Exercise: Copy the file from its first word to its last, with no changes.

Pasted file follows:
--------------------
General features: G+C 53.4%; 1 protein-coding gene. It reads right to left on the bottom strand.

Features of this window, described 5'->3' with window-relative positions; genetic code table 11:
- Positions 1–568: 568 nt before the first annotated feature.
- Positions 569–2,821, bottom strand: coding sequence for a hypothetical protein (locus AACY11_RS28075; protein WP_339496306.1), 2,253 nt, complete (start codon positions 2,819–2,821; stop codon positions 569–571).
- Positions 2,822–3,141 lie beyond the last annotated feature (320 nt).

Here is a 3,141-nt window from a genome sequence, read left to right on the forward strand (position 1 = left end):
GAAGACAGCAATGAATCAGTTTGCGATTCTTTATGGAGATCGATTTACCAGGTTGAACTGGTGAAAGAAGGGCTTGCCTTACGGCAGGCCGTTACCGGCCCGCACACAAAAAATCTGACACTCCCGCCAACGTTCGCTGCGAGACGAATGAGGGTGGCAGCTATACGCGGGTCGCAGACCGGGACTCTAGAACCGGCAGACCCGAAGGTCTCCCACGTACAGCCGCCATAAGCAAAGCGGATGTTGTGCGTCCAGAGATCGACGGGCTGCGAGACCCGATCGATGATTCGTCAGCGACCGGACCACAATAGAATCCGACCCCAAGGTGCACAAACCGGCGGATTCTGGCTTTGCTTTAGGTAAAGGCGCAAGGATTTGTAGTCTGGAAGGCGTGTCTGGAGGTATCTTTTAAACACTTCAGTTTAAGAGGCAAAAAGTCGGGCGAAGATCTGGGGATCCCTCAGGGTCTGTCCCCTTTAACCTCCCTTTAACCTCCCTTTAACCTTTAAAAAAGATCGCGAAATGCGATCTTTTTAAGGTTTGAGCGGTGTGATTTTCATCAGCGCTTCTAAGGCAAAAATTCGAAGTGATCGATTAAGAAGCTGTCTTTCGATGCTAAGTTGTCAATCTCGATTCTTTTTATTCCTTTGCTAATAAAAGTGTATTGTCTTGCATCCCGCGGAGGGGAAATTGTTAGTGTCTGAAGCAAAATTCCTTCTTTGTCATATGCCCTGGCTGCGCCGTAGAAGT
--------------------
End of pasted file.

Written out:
General features: G+C 53.4%; 1 protein-coding gene. It reads right to left on the bottom strand.

Features of this window, described 5'->3' with window-relative positions; genetic code table 11:
- Positions 1–568: 568 nt before the first annotated feature.
- Positions 569–2,821, bottom strand: coding sequence for a hypothetical protein (locus AACY11_RS28075; protein WP_339496306.1), 2,253 nt, complete (start codon positions 2,819–2,821; stop codon positions 569–571).
- Positions 2,822–3,141 lie beyond the last annotated feature (320 nt).

Here is a 3,141-nt window from a genome sequence, read left to right on the forward strand (position 1 = left end):
GAAGACAGCAATGAATCAGTTTGCGATTCTTTATGGAGATCGATTTACCAGGTTGAACTGGTGAAAGAAGGGCTTGCCTTACGGCAGGCCGTTACCGGCCCGCACACAAAAAATCTGACACTCCCGCCAACGTTCGCTGCGAGACGAATGAGGGTGGCAGCTATACGCGGGTCGCAGACCGGGACTCTAGAACCGGCAGACCCGAAGGTCTCCCACGTACAGCCGCCATAAGCAAAGCGGATGTTGTGCGTCCAGAGATCGACGGGCTGCGAGACCCGATCGATGATTCGTCAGCGACCGGACCACAATAGAATCCGACCCCAAGGTGCACAAACCGGCGGATTCTGGCTTTGCTTTAGGTAAAGGCGCAAGGATTTGTAGTCTGGAAGGCGTGTCTGGAGGTATCTTTTAAACACTTCAGTTTAAGAGGCAAAAAGTCGGGCGAAGATCTGGGGATCCCTCAGGGTCTGTCCCCTTTAACCTCCCTTTAACCTCCCTTTAACCTTTAAAAAAGATCGCGAAATGCGATCTTTTTAAGGTTTGAGCGGTGTGATTTTCATCAGCGCTTCTAAGGCAAAAATTCGAAGTGATCGATTAAGAAGCTGTCTTTCGATGCTAAGTTGTCAATCTCGATTCTTTTTATTCCTTTGCTAATAAAAGTGTATTGTCTTGCATCCCGCGGAGGGGAAATTGTTAGTGTCTGAAGCAAAATTCCTTCTTTGTCATATGCCCTGGCTGCGCCGTAGAAGT